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Dawn of a Thousand Suns

As the beginning of the Atomic Age fades into history, archaeologists work to document a time of uncertainty and experimentation

November/December 2014



The time: 1955. The place: a dry lakebed in southern Nevada called Frenchman Flat. An explosion equivalent to 22,000 tons of TNT creates a roiling mass of superheated, low-density gas. This fireball rises and collides with the surrounding air, creating turbulent vortices that suck smoke and debris up from the ground into a column. The “stem” rises into cooler, thinner air, where the ascent slows, debris disperses, and moisture condenses to form a “cap.” Over days and even months, nuclear fallout spreads and drifts to Earth.


Between 1951 and 1962, well after the detonations at Hiroshima and Nagasaki, 14 mushroom clouds rose above this corner of the Nevada desert. They were part of a long, complex, and varied program of nuclear testing, and each had a broad audience. One part was global, as the Cold War superpowers, the United States and the Soviet Union, squared off; the other was sitting on benches on an overlook seven miles away. A stream of political and military VIPs sat there, squinting at blasts and being buffeted by powerful shockwaves. Today, 11 rows of the benches sit under the desert sun, with nails jutting from their warped, desiccated planks. “I like these benches,” says Colleen Beck, an archaeologist with the Desert Research Institute (DRI), part of the Nevada System of Higher Education. “While hardly anyone comes here now, you can really imagine people sitting on them, watching a test.”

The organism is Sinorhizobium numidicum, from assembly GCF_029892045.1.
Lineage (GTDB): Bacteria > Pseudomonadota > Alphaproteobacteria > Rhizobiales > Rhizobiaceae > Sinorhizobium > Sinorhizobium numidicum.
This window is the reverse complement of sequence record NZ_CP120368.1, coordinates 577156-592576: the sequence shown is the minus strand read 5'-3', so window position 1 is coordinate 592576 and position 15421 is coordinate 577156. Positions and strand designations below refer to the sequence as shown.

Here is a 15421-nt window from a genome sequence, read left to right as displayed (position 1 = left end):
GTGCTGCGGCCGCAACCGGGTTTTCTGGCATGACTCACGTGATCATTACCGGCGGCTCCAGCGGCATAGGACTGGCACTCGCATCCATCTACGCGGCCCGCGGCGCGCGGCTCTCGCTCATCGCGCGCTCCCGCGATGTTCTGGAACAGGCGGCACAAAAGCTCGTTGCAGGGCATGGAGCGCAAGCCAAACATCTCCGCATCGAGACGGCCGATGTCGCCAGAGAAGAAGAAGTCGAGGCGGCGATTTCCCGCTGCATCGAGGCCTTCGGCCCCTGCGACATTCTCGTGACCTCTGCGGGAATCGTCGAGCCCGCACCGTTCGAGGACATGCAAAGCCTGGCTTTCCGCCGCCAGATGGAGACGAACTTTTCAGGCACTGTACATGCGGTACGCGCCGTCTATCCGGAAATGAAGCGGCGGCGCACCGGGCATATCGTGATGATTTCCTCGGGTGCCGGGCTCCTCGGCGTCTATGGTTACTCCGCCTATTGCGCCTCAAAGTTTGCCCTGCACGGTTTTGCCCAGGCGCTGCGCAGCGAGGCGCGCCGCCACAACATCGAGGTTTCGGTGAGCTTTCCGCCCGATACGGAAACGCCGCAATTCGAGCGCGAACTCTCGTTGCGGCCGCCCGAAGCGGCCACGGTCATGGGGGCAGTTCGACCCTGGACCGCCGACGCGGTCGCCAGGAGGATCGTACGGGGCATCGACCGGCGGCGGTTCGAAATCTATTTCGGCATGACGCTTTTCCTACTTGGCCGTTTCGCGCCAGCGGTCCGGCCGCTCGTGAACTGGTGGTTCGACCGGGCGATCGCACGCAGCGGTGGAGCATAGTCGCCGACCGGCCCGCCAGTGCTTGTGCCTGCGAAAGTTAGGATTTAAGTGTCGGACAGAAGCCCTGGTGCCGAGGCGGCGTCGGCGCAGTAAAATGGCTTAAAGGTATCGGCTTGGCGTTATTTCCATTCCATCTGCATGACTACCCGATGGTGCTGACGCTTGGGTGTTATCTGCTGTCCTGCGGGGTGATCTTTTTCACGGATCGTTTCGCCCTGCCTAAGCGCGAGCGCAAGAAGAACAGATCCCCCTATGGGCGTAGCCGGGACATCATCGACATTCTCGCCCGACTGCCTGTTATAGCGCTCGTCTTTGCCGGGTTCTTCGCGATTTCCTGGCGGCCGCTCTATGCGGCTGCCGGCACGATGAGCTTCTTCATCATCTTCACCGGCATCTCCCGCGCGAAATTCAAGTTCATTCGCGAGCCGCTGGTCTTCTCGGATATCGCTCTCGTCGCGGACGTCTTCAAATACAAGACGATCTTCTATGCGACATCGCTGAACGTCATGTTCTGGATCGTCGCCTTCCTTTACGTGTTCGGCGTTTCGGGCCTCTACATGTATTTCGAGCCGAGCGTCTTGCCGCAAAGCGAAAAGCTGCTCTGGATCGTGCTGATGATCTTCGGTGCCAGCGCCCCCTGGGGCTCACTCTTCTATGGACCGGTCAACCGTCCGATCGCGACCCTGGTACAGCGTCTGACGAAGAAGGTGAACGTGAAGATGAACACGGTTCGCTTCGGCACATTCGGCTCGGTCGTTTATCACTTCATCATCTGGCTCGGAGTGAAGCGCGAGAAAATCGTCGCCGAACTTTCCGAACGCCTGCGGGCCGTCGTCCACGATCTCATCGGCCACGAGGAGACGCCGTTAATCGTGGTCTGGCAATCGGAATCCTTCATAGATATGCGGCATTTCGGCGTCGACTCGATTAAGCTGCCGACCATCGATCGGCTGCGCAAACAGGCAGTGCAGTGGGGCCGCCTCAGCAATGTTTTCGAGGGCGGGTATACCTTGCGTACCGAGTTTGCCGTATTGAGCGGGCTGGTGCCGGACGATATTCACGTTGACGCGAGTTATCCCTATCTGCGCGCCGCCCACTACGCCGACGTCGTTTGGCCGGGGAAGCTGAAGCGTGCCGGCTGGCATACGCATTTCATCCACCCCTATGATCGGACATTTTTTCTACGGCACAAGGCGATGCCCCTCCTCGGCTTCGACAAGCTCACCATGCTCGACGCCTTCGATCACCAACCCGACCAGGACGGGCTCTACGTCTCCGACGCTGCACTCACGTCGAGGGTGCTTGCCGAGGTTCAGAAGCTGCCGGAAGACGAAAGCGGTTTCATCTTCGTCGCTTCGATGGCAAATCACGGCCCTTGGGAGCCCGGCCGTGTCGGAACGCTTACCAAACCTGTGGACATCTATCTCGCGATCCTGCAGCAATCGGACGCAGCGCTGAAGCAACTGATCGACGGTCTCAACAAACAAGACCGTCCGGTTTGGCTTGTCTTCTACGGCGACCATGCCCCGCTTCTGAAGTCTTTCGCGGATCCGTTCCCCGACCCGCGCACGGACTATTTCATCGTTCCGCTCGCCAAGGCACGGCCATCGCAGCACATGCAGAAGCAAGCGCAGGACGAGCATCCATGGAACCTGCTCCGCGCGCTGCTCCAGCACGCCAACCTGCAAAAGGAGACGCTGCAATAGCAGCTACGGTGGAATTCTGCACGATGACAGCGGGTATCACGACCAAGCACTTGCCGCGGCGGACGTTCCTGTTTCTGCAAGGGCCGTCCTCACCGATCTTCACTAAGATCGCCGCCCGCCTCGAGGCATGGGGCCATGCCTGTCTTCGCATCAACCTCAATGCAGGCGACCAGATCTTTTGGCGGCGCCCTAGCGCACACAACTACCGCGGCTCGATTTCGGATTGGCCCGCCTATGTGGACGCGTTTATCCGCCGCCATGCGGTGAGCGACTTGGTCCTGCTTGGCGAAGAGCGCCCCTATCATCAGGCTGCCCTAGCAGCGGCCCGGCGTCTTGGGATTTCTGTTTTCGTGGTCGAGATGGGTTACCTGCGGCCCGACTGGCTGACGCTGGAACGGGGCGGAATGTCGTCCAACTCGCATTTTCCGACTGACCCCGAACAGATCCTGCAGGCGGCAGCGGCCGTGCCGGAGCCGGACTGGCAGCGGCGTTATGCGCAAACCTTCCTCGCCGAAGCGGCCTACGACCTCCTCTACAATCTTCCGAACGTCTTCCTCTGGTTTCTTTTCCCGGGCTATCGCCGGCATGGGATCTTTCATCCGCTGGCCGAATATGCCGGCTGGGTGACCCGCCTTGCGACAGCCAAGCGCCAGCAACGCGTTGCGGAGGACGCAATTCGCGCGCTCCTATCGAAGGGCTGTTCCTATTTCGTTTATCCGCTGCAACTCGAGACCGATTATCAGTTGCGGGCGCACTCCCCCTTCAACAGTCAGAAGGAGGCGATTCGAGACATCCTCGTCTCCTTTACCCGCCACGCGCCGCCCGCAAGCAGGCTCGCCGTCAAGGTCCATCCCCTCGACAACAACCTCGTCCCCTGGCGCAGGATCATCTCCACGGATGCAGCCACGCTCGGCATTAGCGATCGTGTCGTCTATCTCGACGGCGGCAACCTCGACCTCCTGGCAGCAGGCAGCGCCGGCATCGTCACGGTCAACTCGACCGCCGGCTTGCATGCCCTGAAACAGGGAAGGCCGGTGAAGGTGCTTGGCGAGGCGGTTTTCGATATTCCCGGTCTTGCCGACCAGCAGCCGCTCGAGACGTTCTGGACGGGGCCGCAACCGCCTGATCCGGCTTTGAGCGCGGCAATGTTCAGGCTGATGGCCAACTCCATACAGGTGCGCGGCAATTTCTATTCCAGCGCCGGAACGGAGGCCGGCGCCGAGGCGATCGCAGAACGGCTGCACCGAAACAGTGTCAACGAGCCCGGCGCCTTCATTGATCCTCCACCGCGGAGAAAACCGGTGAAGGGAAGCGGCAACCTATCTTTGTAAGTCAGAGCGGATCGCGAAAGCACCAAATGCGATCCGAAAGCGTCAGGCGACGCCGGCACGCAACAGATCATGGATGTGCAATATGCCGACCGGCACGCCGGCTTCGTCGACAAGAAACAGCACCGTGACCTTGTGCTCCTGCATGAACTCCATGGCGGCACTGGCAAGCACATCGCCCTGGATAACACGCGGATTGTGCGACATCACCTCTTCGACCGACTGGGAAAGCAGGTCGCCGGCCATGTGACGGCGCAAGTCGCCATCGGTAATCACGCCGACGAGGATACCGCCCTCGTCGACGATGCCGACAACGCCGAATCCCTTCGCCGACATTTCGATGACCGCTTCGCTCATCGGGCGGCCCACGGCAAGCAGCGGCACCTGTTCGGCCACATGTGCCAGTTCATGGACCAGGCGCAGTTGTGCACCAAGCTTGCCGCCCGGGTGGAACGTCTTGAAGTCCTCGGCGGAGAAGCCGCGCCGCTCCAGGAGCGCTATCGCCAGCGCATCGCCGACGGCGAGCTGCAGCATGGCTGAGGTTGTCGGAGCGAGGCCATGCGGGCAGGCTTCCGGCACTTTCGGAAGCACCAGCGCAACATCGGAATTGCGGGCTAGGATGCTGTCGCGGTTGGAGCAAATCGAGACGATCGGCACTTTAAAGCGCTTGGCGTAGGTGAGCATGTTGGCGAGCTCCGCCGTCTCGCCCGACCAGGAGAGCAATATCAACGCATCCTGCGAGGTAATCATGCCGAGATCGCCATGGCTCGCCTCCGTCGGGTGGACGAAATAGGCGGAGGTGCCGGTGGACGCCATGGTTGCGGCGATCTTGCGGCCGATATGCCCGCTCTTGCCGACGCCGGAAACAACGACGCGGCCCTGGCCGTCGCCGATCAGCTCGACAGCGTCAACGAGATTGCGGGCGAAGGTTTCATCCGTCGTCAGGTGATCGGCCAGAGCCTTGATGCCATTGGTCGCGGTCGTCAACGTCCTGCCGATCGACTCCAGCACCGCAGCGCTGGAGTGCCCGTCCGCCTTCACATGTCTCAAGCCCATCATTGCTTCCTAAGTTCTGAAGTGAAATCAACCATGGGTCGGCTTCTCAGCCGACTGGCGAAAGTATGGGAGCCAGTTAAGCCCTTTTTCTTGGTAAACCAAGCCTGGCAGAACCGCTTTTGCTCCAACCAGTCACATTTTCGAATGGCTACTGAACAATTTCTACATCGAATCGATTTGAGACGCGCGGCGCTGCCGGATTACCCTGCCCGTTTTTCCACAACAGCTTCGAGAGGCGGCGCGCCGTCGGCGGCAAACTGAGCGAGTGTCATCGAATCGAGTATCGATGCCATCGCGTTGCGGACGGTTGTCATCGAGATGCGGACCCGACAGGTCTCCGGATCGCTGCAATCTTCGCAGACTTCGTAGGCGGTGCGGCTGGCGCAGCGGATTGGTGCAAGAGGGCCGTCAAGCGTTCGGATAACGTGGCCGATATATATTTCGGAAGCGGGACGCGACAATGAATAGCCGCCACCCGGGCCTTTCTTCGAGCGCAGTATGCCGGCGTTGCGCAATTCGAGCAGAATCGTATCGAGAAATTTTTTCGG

Nuclear-America-BenchesFrenchman Flat is one of 14 historic districts at what was once called the Nevada Test Site (now the Nevada National Security Site), 1,360 square miles of dust, scrub, and mesa managed by the U.S. Department of Energy. This battlefield that never saw a battle was a main source of the heat of the Cold War. All told, more than 1,000 nuclear weapons were detonated at the Test Site—aboveground and in tunnels—over more than 40 years. Material from these experiments is scattered across the landscape. Each squat building, twisted hunk of metal, and heavily gated tunnel entrance reflects the need both to understand a new, utterly alien power—and to project a mastery of that power to the rest of the world. Beck and her colleagues at the DRI, under contract with the Department of Energy, have spent two decades cataloguing and studying these diverse remains—the rusted wreckage of towers that held bombs, seemingly mundane research support areas, instruments from specific experiments, mock suburban homes. The Test Site offers a complex archaeology of science and war, of geopolitics and popular culture.



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